The defendant costs specialists

Posts made in December, 2008

2009 Guideline Hourly Rates

By on Dec 30, 2008 | 0 comments

The Advisory Committee on Civil Costs has released updated Guideline Hourly Rates to apply from 1st January 2009. It has been made clear that these are very much interim in nature and that further investigations will be conducted to determine whether the overall levels are appropriate. In particular, this will consider the 20-35% difference in rates charged by claimant’s solicitors compared with defendants’ solicitors and the extent to which the Guideline Hourly Rates allow for referral fees to be paid by claimants’ solicitors. Other than a general increase to reflect earnings inflation, the main change to the Guideline Rates is to increase Band Three rates to Band Two...

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Expert Witness

By on Dec 30, 2008 | 0 comments

GWS partner Simon Gibbs acted as an expert witness in the field of the legal costs industry in the case of Andrew Reid v Capita Group. The case recently settled on confidential terms.

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Contingency Fees

By on Dec 30, 2008 | 0 comments

The past year has seen a plethora of announcements as to major reviews into the future of the legal costs system. However, given the damp squib that emerged from the new Claims Process proposals one does wonder whether the current Government really has any appetite for a major overhaul of the system. Nevertheless, one of the recent reviews undertaken considered the radical possibility of shifting to contingency fees. The study was undertaken by Professor Richard Moorhead and Senior Costs Judge Peter Hurst. The overall conclusion was that this represented a viable alternative to the current system. It was recognised that there was some unpredictability as to what impact this would have on “access to justice”, in particular in relation to lower value claims. The review did not actually recommend a change to a contingency fees but rather suggested it would represent a possible alternative if the current CFA system failed following a collapse in the ATE market. However, following the Court of Appeal’s decision in Rogers v Merthyr Tydfil CBC [2006] EWCA Civ 1134, which largely gave ATE insurers a blank cheque as to what level to set their ATE premiums, there seems to be little immediate danger of such a collapse. Even so, when the Senior Costs Judge is willing to consider such radical proposals it does reveal the extent of the concerns about the operation of the current...

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15th Annual Solicitors Costs Conference

By on Dec 11, 2008 | 0 comments

We are pleased to be able to announce that Simon Gibbs of GWS as been invited for the second year running to be a speaker at the prestigious CLT Annual Solicitors Costs Conference. He will be speaking on the subject of “Personal Injury – The New Claims Process”. The event will be held on 30th January 2009 in London. For a copy of the Conference Brochure use this link: Brochure. We are able to arrange a 20% discount on the normal delegate fees to any of our clients. Please contact us if you would like to take advantage of this...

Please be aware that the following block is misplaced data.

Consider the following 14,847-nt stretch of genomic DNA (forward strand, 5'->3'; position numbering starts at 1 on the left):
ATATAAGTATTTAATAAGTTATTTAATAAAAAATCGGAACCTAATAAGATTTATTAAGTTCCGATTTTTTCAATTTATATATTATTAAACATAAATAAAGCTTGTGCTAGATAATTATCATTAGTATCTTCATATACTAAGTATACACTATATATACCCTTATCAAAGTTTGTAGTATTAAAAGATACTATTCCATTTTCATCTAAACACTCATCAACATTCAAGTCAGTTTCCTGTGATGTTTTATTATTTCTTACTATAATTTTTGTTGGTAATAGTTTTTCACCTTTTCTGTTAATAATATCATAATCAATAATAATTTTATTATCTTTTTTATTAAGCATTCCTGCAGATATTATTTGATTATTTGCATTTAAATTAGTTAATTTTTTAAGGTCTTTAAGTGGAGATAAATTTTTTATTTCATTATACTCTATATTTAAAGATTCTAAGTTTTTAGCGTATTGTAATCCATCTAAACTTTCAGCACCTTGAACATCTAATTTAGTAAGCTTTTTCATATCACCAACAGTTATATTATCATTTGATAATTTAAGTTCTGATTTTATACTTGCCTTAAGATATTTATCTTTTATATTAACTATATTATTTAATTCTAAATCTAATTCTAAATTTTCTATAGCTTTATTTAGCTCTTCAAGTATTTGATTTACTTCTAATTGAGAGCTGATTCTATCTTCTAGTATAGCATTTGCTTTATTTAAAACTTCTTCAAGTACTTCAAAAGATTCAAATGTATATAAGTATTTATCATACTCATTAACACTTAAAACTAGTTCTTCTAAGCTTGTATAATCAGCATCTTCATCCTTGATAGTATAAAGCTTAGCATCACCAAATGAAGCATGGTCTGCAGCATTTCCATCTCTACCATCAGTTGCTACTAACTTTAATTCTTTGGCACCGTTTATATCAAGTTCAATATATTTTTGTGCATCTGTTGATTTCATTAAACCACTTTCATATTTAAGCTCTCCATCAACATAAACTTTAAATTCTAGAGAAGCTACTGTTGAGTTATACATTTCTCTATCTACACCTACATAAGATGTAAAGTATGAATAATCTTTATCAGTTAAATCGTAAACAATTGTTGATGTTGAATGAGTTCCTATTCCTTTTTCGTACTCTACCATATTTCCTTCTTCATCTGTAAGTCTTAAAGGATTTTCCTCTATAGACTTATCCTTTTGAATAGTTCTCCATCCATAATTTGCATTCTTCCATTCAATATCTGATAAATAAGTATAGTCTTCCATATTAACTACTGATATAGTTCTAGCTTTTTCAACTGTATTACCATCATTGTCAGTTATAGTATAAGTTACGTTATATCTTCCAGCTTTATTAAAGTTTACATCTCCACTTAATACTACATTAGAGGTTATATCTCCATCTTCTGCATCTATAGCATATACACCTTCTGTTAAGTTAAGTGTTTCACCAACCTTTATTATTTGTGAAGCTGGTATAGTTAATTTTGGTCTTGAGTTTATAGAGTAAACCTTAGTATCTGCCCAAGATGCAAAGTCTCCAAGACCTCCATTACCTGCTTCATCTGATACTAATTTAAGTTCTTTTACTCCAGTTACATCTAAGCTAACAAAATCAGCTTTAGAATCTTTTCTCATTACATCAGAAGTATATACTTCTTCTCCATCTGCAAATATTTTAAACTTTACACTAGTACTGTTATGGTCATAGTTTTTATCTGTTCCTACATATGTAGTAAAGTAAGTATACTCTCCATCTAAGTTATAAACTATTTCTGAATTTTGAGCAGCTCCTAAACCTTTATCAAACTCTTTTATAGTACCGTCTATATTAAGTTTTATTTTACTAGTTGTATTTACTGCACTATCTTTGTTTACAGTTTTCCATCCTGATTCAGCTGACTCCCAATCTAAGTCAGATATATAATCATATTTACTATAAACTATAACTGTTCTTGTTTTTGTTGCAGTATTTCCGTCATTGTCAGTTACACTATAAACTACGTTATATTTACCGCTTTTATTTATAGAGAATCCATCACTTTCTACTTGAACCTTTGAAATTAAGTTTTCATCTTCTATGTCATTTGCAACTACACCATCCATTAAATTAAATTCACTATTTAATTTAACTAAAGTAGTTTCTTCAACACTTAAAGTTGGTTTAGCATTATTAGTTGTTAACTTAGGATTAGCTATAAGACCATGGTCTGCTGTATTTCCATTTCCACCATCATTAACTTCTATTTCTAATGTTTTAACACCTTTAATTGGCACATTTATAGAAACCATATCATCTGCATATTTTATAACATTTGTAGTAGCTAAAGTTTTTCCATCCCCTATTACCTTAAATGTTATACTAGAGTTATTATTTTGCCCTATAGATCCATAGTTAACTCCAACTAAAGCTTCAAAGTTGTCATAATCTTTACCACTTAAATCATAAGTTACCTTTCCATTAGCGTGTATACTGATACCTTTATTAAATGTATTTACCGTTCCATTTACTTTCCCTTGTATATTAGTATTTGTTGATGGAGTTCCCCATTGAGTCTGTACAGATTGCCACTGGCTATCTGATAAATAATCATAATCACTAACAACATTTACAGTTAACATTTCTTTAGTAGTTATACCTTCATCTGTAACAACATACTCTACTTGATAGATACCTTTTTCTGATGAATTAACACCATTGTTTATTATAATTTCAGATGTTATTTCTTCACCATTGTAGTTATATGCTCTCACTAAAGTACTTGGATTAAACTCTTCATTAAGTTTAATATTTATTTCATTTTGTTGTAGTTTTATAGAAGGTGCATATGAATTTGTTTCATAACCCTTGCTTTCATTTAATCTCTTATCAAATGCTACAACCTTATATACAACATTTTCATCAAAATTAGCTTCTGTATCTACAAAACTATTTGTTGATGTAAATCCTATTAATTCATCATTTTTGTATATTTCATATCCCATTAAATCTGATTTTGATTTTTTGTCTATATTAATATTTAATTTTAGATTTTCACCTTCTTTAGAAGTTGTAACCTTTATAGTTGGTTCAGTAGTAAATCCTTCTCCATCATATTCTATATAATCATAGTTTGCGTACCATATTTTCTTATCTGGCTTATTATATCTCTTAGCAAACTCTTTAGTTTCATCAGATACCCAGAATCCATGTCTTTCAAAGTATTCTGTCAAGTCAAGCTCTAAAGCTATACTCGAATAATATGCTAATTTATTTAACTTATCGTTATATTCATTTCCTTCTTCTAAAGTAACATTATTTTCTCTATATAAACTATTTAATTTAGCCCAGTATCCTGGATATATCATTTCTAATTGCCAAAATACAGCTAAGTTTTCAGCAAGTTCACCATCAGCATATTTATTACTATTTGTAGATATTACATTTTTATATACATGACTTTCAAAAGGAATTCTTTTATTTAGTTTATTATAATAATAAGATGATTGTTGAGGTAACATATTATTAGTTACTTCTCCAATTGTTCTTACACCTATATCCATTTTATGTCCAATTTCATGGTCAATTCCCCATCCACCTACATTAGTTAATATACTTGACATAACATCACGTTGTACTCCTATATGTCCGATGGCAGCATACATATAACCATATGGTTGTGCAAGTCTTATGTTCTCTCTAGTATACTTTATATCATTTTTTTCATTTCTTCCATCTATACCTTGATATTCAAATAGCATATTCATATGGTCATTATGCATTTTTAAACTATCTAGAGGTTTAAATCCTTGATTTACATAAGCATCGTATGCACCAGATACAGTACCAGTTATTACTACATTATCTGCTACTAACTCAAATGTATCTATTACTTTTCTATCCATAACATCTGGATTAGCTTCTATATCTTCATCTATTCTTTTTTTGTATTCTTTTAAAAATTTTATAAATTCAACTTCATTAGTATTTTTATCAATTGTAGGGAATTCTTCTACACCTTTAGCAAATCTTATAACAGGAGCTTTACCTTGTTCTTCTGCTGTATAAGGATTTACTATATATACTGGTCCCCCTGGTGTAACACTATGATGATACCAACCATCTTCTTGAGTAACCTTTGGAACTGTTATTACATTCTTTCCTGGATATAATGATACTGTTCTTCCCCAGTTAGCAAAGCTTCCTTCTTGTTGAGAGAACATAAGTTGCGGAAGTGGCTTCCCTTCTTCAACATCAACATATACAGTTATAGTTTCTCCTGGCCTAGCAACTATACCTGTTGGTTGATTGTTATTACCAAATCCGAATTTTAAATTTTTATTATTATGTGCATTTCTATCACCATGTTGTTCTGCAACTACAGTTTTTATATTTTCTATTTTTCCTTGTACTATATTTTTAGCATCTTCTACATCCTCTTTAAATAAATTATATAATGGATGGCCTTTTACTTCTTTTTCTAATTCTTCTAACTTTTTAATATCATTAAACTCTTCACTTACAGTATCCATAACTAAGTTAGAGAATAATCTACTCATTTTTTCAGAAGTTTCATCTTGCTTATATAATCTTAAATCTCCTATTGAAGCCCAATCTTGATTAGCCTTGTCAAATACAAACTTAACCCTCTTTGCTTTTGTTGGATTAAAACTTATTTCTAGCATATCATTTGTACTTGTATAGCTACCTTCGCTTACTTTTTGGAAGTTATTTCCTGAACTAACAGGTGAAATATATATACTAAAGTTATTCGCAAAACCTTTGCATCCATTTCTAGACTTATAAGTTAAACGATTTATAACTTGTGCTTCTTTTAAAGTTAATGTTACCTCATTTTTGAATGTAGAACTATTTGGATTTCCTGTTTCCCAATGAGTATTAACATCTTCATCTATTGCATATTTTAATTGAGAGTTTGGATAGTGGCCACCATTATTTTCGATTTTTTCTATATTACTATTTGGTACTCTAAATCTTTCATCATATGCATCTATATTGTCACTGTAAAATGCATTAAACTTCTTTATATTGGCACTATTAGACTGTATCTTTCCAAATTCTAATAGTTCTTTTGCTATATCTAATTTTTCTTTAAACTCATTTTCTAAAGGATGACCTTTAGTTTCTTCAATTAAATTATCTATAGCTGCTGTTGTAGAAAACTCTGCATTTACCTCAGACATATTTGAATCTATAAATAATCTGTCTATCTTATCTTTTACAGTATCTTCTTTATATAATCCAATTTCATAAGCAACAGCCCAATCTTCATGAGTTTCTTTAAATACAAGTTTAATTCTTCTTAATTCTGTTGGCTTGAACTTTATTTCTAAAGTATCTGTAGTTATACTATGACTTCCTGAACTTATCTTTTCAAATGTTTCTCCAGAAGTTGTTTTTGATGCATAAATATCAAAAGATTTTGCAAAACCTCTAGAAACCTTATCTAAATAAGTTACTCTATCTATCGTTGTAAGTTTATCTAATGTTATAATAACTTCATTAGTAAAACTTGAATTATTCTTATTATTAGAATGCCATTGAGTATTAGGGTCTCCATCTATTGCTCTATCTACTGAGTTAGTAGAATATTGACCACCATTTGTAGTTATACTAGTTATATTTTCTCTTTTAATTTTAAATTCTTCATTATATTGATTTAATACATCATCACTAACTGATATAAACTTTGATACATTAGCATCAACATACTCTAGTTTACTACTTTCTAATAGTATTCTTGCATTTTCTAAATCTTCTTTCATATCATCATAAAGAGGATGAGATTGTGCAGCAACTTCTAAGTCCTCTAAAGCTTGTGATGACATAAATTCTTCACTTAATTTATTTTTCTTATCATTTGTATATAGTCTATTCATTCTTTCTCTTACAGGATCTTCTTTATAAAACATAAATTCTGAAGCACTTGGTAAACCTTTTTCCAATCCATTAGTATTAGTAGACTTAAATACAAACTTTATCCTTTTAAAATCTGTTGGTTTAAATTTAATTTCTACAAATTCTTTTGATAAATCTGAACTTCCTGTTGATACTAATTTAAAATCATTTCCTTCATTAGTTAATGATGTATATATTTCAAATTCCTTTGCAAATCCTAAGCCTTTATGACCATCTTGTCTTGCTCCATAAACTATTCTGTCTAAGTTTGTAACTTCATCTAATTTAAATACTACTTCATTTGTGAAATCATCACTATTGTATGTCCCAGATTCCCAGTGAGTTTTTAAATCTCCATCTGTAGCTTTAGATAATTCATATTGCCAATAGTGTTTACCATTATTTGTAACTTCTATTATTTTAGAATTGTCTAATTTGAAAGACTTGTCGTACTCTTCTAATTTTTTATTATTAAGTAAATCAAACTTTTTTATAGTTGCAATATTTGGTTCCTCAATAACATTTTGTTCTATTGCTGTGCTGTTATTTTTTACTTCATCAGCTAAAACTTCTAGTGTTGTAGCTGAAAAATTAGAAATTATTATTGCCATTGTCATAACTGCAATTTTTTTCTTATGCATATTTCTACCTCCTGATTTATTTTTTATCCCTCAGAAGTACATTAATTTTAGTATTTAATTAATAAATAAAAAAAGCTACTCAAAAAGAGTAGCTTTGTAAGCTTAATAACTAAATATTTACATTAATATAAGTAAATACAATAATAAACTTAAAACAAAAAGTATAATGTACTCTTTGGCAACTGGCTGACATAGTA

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Accident Line Protect – The final (?) decision

By on Dec 11, 2008 | 0 comments

Earlier today judgment was handed down in the long-awaited Accident Line Protect (ALP) Test Cases (reported as Tankard v John Fredricks Plastics Ltd [2008] EWCA Civ 1375. In previous Costs Law Updates we have been following the progress of these cases but will outline again the main issues. These challenges centred around the issue of whether there had been a breach of Regulation 4(2)(e)(ii) of the now revoked CFA Regulations 2000, which required the legal representative to inform the client before a CFA was entered into: “(e) whether the legal representative considers that any particular method or methods of financing any or all of those costs is appropriate and, if he considers that a contract of insurance is appropriate or recommends a particular such contract: (ii) whether he has an interest in doing so.” In Garrett v Halton Borough Council [2006] EWCA Civ 1017 the Court of Appeal had held to be invalid a CFA where the solicitors had failed to inform the client that they had an interest in recommending an insurance policy. This was on the basis that, although the solicitors had told their client that they were on a claims management company’s panel (Ashley Ainsworth), they had failed to inform the client that they thereby had an indirect financial interest in recommending the policy, because if they did not recommend the particular insurance policy they would have their panel membership withdrawn. The Court concluded that the profit generated by cases referred was likely to be of greater significance to the solicitors than any commissions that might be paid on insurance premiums. It was this failure to disclose to the client that they had a financial interest in remaining on the panel, which would be lost if the client did not accept their recommendation that they enter into this specific After-the-Event (ATE) policy, that amounted to a material breach of the Regulations, as the client did not know that the solicitors were recommending the policy because this was dictated by their financial interest. Under the ALP Scheme, the standardised CFAs recommended that the client obtain an ATE policy with Accident Line Protect and stated that the solicitor did “not have an interest in recommending this particular insurance...

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